Julie Stalmer 6:30 p.m., July 23
San Diego Ad Writer Helps Locate Wanted Murderers
Sometimes it takes a citizen with initiative, intelligence, and a Kinko's account.
James Spring, an advertising writer and freelance radio reporter in San Diego, was the driving force behind the April 7 arrest of two wanted killers living the fugitive life in Baja California.
Richard Carelli and girlfriend Michele Pinkerton, both 38, were wanted for the odd murder of their roommate, Leonard Milo Hoskins, 49. This happened in late December. Hoskins' body rotted and decayed in Carelli's van at a San Francisco impound yard after it was towed away in January. Police never knew there was a dead body in it; the case made national news and was an embarrassment for the SFPD.
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The embarrassment is called for. This is what happened:
SFPD took custody of Carelli's van January 24. A neighbor reported that on December 22 he had witnessed Carelli hit Hoskins over the head with what appeared to be a piece of lumber and move Hoskins’ body into the van. The neighbor stated Carelli later “emerged covered in blood.” SFPD took the van after cadaver dogs responded to it.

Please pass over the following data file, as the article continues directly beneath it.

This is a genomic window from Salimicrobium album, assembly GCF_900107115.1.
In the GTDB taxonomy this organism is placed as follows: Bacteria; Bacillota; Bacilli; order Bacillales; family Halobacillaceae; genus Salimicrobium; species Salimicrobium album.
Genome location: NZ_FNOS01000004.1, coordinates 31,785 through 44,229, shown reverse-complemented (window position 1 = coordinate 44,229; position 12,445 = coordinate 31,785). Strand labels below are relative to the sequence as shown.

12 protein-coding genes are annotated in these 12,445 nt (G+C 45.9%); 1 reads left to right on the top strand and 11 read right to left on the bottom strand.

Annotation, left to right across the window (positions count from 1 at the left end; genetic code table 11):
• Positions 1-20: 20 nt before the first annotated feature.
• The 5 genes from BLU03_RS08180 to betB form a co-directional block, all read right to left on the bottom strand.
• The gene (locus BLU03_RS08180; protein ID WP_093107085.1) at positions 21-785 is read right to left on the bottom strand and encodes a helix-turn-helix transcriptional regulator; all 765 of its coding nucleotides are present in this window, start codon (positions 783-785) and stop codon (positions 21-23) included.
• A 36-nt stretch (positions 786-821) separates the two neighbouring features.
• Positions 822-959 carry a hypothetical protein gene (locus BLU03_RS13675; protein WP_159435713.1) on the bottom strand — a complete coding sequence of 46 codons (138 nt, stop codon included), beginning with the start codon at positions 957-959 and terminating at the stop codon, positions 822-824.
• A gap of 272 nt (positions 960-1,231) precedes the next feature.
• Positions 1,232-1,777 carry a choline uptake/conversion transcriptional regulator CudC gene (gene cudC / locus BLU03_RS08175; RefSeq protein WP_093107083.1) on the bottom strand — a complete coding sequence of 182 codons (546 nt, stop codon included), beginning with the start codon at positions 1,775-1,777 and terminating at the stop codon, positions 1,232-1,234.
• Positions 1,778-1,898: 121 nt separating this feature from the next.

Carelli and Pinkerton were not detained or questioned at the time. The van was stored in an impound yard; authorities did not search the vehicle until February 1. They discovered, with much surprise, Hoskins' badly decomposed body in the back.
By that time, Carelli and Pinkerton had left their home and the country.
James Spring heard a news item that the couple had possibly been “seen” in El Rosario in Baja. He found it uncanny that no arrest had been made; he knew the area well and knew two Americans like them would be noticed by the locals.
Spring took it upon himself to run off 2,500 flyers at a San Diego Kinko’s, costing $150 out of his pocket, with Carelli and Pinkerton’s pictures. He placed the flyers around the Baja town. Quickly, the locals knew who and where they were (Pinkerton was giving dance lessons to local children for $1 an hour) and Mexican officials arrested them and have handed them over to U.S. authorities for extradition.
Spring, the ad man turned amateur sleuth, returned home to write copy for Lloyd’s Pest Control.
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